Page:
With a sense of the inevitable, Rashid descended, the wood of the stairs creaking under his weight. Nominally the Prince’s chief adviser, his opinion was often sought but rarely followed. Ghazan had always been wilful and now, at the age of twenty-four, his wilfulness had become obstinacy with a touch of recklessness, a failing, it had to be said, in many of the descendants of Temuchin. Rashid had warned him against engaging Baidu’s three tumens – some thirty thousand horsemen and infantry – with only two of his own, but he had thrown himself regardless into the attack, arguing that boldness and surprise would make up for a lack of numbers.

It was fortunate that the Il-khan had not realised how weak his enemy was. With one of his divisions holding back the aggressive Chagatai, and his remaining forces still dispersed across three provinces, Ghazan did not yet have the strength for a prolonged fight. As it was, Baidu with only half his army had repulsed the attack and, cautious, had pulled back. Afterwards, Rashid had conceded to himself that the Prince’s tactics were sound. However, it did not make him feel any better that his advice was ignored.

The room he entered was no more comfortable than his own. In the centre stood a polished oak table on which lay his copy of the Holy Book and, the one concession to opulence, an urn of Rayy ceramic, matt blue and finely decorated on the handles and round the rim. There were three chairs, a couch and a plain closet. On one wall hung two portraits, a likeness of Temuchin and one of Ghazan himself in full battle-dress, while on another was suspended a vicious-looking Mongol lance. Less pleasing to Rashid’s eye was a flagon of liquor that sat on the window ledge and which he guessed from the sickly odour of the Prince’s breath was koumis. Despite a declared aversion to its taste, Ghazan consumed it continually when under stress.

‘You were listening, Master Historian, I suppose, eh?’ The young Mongol was a half a head shorter than Rashid. He had a round, rather benign countenance that was distorted by a grotesque squint, giving him an ogrish appearance.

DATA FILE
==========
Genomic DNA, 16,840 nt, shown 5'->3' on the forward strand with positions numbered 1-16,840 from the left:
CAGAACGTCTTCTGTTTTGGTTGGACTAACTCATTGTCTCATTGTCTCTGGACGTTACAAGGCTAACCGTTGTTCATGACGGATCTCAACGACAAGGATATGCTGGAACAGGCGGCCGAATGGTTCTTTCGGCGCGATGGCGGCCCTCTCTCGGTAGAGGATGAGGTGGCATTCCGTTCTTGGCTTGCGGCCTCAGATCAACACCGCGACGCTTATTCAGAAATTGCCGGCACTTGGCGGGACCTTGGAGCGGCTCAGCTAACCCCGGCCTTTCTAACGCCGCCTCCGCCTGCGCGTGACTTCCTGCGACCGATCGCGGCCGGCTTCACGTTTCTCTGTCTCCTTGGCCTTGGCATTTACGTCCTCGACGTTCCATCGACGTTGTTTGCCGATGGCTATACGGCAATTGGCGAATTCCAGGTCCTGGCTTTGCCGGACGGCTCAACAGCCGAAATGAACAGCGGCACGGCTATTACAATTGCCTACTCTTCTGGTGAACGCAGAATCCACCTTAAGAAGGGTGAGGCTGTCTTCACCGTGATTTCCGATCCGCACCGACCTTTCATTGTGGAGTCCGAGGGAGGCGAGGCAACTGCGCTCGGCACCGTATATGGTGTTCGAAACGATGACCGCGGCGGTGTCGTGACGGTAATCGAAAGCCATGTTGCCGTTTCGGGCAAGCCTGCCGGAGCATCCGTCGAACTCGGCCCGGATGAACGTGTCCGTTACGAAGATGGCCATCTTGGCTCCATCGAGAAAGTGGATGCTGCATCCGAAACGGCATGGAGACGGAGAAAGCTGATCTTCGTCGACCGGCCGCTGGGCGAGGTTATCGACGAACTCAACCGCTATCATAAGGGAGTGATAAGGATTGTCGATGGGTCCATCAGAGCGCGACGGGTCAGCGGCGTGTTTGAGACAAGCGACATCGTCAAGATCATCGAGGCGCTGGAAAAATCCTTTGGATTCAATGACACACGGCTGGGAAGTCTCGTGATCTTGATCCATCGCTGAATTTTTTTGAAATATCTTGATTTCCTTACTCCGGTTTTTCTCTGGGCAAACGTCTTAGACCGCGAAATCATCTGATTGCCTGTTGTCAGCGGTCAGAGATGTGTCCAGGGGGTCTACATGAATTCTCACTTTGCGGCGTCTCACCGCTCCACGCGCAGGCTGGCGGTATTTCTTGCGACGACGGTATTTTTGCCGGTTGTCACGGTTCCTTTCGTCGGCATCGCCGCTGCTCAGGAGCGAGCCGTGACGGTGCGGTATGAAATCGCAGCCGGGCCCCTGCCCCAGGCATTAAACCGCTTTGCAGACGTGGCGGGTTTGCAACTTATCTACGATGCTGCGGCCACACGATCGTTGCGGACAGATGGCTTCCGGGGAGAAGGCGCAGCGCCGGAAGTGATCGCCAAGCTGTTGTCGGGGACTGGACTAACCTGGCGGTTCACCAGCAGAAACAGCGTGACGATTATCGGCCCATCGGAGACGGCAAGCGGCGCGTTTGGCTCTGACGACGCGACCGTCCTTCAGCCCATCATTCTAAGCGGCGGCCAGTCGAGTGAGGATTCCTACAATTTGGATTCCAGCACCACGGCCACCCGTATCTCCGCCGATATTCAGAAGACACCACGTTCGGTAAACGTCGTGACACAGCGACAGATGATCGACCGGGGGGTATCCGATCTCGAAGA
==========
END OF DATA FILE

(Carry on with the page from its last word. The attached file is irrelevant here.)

‘The windows are open, Your Highness,’ Rashid said apologetically. ‘I could not fail to hear part …’

Ghazan interrupted him with a laugh that made his squint seem even more grotesque. ‘It does not signify, Rashid. What matters is that Nauruz here is placed in a dilemma due to the faith that you and he share. We would value your opinion.’

‘And the nature of this dilemma,’ Rashid began slowly, ‘has to do with Baidu and Your Highness’s recent confrontation?’

‘Nauruz has promised him my head,’ Ghazan said with ebullience. He slapped the table with the palm of his hand. ‘What d’you think of that, eh?’

‘That by returning here, he places his own at the greater risk,’ answered Rashid soberly. ‘Yet I see no weapon raised.’

‘Nauruz has brought me valuable intelligence of Baidu’s strength and the disposition of his forces,’ said Ghazan. He gestured towards one of the chairs and Rashid obediently sat down. ‘Still, he feels obligated to those who by their counsel helped him escape the enemy camp.’

Rashid stroked his beard. He was not sure he understood the problem. This was war, and in war men die, even one’s friends.

The Prince strode over to the window, lifted the liquor flagon and took a long draught from it. Having done so, he began pacing. At length, he stopped at Rashid’s chair and stood glowering down at him, his feet planted wide and his arms akimbo.

‘Well?’ he prompted.

‘Let us philosophise for a moment, Your Highness,’ said Rashid. ‘First, a promise made under duress is no promise at all. And if we assume General Nauruz has already made his choice, to be your ally, we must also assume that his other friends, if I may call them that, have made theirs, to remain allies of Baidu. Their meat is already roasted, so to speak.

‘That being the case,’ he went on deliberately, turning to Nauruz, ‘their intercession on your behalf was no act of altruism, General, but was made in the hope of gaining their prince’s favour. It was a calculated risk.’

‘By my ancestor’s tomb, Rashid’s right,’ cried Ghazan with enthusiasm.

‘Now let us look at the matter from Baidu’s point of view, General,’ continued Rashid, encouraged by his patron’s reaction. ‘His choices were threefold – to torture and kill you, to drag you back to Tabriz in chains, or to let you go. The first might give him temporary satisfaction, but he would gain no benefit.

‘The second would serve him no better. He would have a hostage, but to what end? Even Baidu could not think His Highness would offer himself in exchange. I mean no disrespect, General, but commanders can be replaced.